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BC Government: Vital projects help workers impacted by COVID-19

Press Release

March 25, 2021

VICTORIA – Opportunities to work on more than 180 land-based projects are helping people begin their economic recovery from COVID-19, as part of the provincial response plan.

“We’re working hard to support workers and contractors who have been impacted by the pandemic, while also creating more good job opportunities and building stronger communities,” said Premier John Horgan. “These new and immediate jobs are another sign that there’s light at the end of the tunnel. Together, we can build an economic recovery that works for everyone.”

B.C. expanded its existing Forest Employment Program (FEP) with an additional $12 million.  This will support more workers and contractors in more communities, enabling them to complete priority land-based projects.

“Forest-dependent communities were especially hard hit by the COVID-19 pandemic,” said Katrine Conroy, Minister of Forests, Lands, Natural Resource Operations and Rural Development. “This program has created opportunities for workers and contractors to support their families and employees and begin to rebuild, while completing priority land-based projects near rural communities.”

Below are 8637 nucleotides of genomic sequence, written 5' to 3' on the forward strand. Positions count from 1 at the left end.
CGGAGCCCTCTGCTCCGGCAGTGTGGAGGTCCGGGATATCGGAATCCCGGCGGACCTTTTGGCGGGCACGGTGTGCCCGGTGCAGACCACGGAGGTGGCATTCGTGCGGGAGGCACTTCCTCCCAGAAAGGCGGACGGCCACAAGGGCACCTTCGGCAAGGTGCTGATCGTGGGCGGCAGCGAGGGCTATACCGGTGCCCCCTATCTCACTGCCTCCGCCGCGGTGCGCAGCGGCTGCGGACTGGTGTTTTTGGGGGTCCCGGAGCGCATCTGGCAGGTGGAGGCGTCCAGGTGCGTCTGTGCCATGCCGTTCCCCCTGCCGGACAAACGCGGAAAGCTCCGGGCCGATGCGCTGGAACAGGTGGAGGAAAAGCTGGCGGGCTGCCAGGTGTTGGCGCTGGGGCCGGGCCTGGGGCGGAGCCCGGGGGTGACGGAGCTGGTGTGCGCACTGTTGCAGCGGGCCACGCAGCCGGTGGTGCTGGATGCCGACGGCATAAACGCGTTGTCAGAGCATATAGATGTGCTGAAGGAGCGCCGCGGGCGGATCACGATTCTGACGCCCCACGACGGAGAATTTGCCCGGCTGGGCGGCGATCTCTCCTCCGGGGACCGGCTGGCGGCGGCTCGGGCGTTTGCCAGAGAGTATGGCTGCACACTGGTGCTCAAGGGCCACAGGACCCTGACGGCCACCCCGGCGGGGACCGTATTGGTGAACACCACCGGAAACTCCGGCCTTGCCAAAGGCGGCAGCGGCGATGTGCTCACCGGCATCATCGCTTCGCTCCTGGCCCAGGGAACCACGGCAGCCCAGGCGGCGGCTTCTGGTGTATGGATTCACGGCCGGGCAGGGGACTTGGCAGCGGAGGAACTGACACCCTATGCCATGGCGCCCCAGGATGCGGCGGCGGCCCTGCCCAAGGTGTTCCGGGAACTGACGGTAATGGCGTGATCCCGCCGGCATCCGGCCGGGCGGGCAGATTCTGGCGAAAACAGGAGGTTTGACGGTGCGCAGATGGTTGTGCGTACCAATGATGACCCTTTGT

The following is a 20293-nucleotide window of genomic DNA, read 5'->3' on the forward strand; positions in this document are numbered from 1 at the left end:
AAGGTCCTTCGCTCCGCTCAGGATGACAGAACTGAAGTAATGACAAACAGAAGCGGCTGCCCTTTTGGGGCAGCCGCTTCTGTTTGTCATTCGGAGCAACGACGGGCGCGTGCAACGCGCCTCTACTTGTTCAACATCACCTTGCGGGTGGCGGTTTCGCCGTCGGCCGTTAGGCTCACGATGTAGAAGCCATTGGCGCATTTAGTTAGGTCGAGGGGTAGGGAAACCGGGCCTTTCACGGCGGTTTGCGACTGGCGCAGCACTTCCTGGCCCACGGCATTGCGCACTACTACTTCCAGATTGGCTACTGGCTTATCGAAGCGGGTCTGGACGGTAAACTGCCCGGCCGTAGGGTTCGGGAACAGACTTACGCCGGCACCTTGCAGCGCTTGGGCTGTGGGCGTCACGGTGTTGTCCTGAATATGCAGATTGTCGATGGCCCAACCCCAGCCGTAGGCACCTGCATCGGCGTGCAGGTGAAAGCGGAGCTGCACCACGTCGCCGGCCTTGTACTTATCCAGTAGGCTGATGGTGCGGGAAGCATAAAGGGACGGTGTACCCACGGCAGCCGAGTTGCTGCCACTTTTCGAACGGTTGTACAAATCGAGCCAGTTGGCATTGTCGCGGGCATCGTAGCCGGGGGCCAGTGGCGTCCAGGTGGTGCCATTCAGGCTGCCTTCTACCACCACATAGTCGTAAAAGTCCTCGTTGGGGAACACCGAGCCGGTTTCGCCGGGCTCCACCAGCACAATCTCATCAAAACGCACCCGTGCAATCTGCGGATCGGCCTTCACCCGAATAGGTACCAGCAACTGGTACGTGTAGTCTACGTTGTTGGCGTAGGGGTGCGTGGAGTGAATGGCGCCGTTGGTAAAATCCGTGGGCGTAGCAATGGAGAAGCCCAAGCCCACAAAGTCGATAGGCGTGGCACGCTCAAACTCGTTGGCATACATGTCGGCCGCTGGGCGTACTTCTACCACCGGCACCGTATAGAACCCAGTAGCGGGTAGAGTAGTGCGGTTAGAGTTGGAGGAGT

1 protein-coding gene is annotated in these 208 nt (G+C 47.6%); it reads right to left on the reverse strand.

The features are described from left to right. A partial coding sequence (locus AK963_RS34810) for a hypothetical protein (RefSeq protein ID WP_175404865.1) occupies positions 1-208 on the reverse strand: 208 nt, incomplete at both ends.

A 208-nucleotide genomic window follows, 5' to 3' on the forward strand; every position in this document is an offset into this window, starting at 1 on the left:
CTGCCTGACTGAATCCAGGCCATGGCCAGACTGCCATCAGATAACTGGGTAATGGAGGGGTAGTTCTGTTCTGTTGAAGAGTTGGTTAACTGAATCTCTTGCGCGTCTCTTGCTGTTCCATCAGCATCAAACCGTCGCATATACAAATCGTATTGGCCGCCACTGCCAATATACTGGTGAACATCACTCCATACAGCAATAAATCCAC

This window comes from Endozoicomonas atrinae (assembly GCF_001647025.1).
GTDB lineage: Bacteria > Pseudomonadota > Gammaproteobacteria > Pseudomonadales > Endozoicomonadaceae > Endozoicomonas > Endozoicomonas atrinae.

Projects include improving recreation sites and trails, forest service roads, wildlife areas and wildfire safety.

“Our economic recovery plan is creating jobs and providing community support in every region of the province,” said Ravi Kahlon, Minister of Jobs, Economic Recovery and Innovation. “This expansion of the Forest Employment Program is going to help more workers in forest-dependent communities, while improving and strengthening B.C.’s forest lands so more people can enjoy them safely.”

This announcement is part of B.C.’s $10-billion COVID-19 response, which includes StrongerBC: BC’s Economic Recovery Plan, which protects people’s health and livelihoods while supporting businesses and communities.


Chief Sharleen Gale, Fort Nelson First Nation –

“The Fort Nelson First Nation is working hard with local, provincial and federal governments to rebuild the regional economy based on forward-looking sectors, such as geothermal energy, LNG, innovative forestry activities and oil field reclamation. It is important that we balance our economic success with effective land, air and water stewardship efforts. The FEP has allowed us to do just that by providing funds to build local capacity in forestry operations and protect the communities from wildfire, as well as providing the support we need to continue our work in caribou habitat restoration.”

Roly Russell, Parliamentary Secretary for Rural Development –

“Projects funded by the Forest Employment Program are supporting the economic resiliency of rural communities through employment opportunities, as well as providing benefits that meet local needs in areas like wildfire risk reduction, improvements to recreation sites and forest enhancement.”

Karla Kozakevich, chair, Regional District of Okanagan-Similkameen (RDOS) –

“The RDOS relies on provincial support to ensure trails and amenities continue to be maintained and enhanced across the region.”

Quick Facts:

  • The Forest Employment Program is a three-year, $15-million program created in 2019 to provide short-term work opportunities for contractors and workers in B.C.’s Interior affected by indefinite and permanent closures in the forest sector.